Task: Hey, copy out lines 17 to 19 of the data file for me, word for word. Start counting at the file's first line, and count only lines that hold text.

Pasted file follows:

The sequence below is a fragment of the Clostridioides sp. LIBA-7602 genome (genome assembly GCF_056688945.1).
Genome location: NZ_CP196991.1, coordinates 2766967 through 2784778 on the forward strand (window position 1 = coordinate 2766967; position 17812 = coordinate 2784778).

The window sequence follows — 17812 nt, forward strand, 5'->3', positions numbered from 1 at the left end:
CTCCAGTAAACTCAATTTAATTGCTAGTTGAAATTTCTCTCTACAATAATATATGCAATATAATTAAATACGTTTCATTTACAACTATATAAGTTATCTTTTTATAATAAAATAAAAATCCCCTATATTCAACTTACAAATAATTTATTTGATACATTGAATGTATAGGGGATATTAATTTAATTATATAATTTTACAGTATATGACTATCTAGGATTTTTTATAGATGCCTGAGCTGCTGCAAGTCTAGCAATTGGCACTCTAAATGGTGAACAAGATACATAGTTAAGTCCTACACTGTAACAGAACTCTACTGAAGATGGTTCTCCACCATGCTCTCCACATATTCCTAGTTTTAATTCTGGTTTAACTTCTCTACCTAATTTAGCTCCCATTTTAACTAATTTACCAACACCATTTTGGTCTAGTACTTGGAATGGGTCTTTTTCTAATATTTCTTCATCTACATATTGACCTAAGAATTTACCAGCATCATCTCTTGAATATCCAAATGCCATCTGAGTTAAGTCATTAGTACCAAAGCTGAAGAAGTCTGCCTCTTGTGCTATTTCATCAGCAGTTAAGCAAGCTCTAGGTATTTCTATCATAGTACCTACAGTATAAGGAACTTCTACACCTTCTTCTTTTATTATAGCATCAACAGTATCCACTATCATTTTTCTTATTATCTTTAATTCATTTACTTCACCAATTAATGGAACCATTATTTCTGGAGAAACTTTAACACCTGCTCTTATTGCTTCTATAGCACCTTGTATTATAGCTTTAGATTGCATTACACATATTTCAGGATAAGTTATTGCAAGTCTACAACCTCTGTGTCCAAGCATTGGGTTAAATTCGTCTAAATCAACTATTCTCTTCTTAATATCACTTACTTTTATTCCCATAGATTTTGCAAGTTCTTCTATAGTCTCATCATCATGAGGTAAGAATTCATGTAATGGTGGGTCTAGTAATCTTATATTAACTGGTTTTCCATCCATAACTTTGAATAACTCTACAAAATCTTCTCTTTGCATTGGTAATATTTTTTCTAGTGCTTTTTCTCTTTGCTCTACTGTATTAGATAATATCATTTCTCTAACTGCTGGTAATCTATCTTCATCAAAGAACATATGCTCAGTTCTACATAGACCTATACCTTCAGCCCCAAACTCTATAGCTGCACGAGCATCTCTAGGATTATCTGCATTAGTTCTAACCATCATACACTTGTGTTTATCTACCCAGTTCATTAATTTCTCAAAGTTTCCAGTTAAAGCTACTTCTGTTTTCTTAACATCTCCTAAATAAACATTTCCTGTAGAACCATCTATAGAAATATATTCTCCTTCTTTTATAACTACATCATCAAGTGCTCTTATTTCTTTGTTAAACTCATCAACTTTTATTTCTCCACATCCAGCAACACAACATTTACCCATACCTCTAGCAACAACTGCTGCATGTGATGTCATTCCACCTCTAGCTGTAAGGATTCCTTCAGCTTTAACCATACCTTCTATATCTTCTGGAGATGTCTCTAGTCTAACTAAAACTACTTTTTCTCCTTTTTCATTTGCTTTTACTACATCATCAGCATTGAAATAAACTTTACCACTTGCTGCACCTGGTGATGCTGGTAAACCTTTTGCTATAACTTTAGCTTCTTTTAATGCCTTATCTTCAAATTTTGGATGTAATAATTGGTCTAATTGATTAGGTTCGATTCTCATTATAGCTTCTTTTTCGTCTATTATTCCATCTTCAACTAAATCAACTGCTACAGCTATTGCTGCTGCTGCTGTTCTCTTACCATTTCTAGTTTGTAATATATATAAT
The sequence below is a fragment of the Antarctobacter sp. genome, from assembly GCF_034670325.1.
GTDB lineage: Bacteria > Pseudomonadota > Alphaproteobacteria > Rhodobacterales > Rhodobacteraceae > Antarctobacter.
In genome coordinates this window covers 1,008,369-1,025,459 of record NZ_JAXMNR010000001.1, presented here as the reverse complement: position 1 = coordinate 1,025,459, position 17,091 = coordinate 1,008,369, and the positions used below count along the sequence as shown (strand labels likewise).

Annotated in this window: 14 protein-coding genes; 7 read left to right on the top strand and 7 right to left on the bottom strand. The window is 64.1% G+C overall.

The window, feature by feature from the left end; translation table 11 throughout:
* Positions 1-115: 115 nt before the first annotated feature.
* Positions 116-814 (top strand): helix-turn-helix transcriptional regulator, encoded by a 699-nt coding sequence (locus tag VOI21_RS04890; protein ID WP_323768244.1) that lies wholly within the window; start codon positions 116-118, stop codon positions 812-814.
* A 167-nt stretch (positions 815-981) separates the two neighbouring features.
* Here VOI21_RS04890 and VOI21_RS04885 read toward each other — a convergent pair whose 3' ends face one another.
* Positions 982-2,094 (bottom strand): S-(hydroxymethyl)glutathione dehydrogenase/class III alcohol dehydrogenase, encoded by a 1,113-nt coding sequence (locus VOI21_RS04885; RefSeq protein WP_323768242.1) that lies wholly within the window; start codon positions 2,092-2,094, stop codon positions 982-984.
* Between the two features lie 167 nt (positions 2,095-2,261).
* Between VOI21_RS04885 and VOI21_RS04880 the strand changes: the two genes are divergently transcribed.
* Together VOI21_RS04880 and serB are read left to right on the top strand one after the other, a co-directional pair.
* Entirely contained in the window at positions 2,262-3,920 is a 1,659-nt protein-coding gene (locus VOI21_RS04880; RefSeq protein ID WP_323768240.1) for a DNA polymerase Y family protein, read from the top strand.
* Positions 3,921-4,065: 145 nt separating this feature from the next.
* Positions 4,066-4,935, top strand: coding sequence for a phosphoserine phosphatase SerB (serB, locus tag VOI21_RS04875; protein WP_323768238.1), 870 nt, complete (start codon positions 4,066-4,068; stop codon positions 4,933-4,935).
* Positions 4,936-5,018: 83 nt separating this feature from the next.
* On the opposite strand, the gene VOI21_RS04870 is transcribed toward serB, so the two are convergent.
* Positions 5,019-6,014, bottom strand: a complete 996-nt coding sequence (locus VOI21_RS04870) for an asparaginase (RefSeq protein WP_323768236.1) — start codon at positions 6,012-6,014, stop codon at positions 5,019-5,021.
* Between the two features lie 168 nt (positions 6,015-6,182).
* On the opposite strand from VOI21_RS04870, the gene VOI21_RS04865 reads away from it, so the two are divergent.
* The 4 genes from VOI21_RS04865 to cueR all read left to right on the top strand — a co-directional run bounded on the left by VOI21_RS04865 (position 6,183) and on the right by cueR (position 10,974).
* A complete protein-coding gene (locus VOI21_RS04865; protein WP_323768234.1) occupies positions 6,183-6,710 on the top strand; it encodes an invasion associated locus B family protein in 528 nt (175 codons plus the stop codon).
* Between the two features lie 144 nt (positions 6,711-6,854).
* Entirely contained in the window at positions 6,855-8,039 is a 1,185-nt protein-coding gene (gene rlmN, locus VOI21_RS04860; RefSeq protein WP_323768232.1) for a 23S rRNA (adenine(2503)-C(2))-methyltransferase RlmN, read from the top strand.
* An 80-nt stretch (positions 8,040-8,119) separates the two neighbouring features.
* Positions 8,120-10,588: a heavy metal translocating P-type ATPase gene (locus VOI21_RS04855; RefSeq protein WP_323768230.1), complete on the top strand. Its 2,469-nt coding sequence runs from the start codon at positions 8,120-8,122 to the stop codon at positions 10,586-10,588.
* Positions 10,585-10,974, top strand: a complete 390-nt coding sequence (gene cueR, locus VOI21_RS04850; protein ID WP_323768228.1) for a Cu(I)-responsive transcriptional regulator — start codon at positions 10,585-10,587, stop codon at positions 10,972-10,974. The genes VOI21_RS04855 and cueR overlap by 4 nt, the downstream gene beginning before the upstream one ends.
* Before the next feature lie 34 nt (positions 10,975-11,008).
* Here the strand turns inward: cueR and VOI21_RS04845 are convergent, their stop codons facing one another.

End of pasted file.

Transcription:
* Together VOI21_RS04880 and serB are read left to right on the top strand one after the other, a co-directional pair.
* Entirely contained in the window at positions 2,262-3,920 is a 1,659-nt protein-coding gene (locus VOI21_RS04880; RefSeq protein ID WP_323768240.1) for a DNA polymerase Y family protein, read from the top strand.
* Positions 3,921-4,065: 145 nt separating this feature from the next.